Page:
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Cesarean Awareness Month: Day 18

I’ve done it. We’ve all done it. We’ve read the story online about some mother that we know had a completely unnecessary cesarean. Just reading the story, as some doctor forced her body to open, stretching her cervix or inducing for dates and not indication, as the vbac “fails”, we cringe. We wonder how she didn’t see the signs. We can’t help but think about the story, we can’t help but be angry for her, hurt for her, sad for her. Why is this happening to her? How we do we stop it as a society if we can’t help one another be supported? How do we protect ourselves and our daughters, from this insanity?
These emotions flood us.
So what I’m about to say is important.
Not long-term, not forever. You don’t have to stop warning women, stop talking to them, not using your voice as much as you can.
But in this moment. With this mom.
This postpartum, just had a baby, mom.
She is not in that space. She is not processing the bigger picture.
She is in her own place, needing empathy, hope, and lots of loving on her and her baby.
She needs to recover from surgery, she needs to meet her newborn and learn to know them, she needs to take some time as she wraps her head around what has happened to her.
I did this not long ago. I had to stop, apologize and get out of the conversation because I had wronged the mother involved. She should NEVER have had to deal with my angry outburst towards her doctor at 3-4 days out.

What I should have done was this:
-Congratulate her on her baby
-Told her how cute her baby was
-Told her I wished her recovery and peace and healing
-Reminded her that when she was ready to process her experience or ask questions, whether it was in 2 weeks or 2 years, I am here for her to listen to her and help her walk that path.
-When she chooses to talk, ask questions and listen and help her come to her own answers, not provide them for her but holding her accountable to her own journey.

-To every thing there is a season, and a time to every purpose under heaven-

‪#‎cesareanawarenessmonth‬ Day 18


Cesarean Awareness Month Day 17

“Once a Cesarean, Always a Cesarean” never rings more true than when referring to a child’s birth. Even though a mother may later go on to have a vaginal birth or future healthy pregnancies, there is no way to step back into our footsteps in the snow and change that day in surgery. Sometimes, coping lasts a lifetime but there are critical moments in recovery in the first year that moms have to weave through and often, they are alone and unsupported. Most of the time, those close to them don’t even realize the impact of their words or actions, thinking they are sharing the moments with the new mother. On baby’s first birthday, many well-intentioned friends and family fail to see what is in front of them: a mother in mourning being forced into celebration.

A mom may ask herself if she’s even normal, because she feels so despondent or unwilling to plan birthday parties. She may throw herself into planning the biggest celebration possible, hoping it will drown all the pain out. The reality is, she often sees this is as the first anniversary of trauma. While not all cesarean moms view it this way, it’s important to understand how a mom could wind up in this emotional dilemma of baby’s birth vs mother’s birth experience.

Research shows that women remember their birth experiences for the rest of their lives. These stories impact not just today but the rest of their lives. A mother goes into labor and gives birth, remembering much of it while wrapped in the heightened sensations of labor. She remembers specific smells, looks, people’s faces and attitudes and words. As she goes into labor or is induced, she is often afraid of the unknown or even the known if this is not her first labor. She walks into the hospital and deals with strangers she is forced to trust at the most vulnerable time of her life. In some cases, she doesn’t really like her care provider or her nurses. Then, as labor continues, something changes and she labors longer and harder and suddenly, a cesarean. This isn’t what she prepared for, this is surgery. She is drugged, she is strapped down, and she is often throwing up. Sometimes, she is not even conscious, depending on the circumstances. Unable to help herself, she watches the ceiling as her body is cut open and her baby is taken away. Often, the obstetricians and nurses discuss their day or other clients or even football games. This event that was hers and personal becomes distracted and impersonal. Her baby is born and she gets a glimpse before having the baby removed, wrapped, and only a face and then gone to the nursery. There is no physical contact to solidify this bond between mother and child. There is no orgasm of love and completion in each other’s arms that is so tactile and important for every being. She is left alone with the staff, cleaned up and moved to recovery.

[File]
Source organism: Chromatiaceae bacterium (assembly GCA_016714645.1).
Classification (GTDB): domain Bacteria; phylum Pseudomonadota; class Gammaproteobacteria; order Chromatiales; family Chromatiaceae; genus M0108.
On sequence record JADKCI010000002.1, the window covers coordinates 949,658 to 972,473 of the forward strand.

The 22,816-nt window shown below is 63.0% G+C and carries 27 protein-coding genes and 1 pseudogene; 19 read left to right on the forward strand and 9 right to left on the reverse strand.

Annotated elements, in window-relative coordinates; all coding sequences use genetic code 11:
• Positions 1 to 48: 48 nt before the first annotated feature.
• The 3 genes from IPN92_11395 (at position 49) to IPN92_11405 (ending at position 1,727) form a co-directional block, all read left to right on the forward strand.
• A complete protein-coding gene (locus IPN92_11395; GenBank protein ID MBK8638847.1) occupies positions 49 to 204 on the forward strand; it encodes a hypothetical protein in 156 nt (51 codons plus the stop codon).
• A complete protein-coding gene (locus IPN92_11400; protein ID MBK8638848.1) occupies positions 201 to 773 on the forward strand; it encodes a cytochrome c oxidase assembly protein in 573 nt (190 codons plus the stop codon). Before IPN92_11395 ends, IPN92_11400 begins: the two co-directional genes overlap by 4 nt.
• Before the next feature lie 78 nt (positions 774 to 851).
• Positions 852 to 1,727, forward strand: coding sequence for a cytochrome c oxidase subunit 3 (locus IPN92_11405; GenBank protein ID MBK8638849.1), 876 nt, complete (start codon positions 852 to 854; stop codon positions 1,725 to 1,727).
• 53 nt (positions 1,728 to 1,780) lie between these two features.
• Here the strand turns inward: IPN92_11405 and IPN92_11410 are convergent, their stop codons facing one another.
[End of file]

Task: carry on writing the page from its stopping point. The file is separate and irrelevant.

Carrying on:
At this point, her husband or partner goes with the baby. They share joy, “Look at his hair! His fingers, his toes!” They call family and tell of joy in the new little person. His size, his weight, his features. They take cell phone pictures and post on Facebook or blogs. They are building a vision of love.

A year later, they share this vision. They talk over and over about the day he was born or the first moments they saw her. They are overwhelmed by the joy of that moment and they relish in it. “I was the first person to hold her!” a grandmother remembers. As they share these moments, the mother remembers, “Everyone held her but me. And when I finally got to hold her, it hurt so badly, I could barely move. “ They pass around pictures of baby’s first few moments, none of which include the mom except one, with an upside down baby’s face, wrapped tightly in a blanket, next to her head while she feebly smiles. She thinks to herself that even in that moment, she didn’t get to hold her baby or touch, skin to skin and feel the baby newness.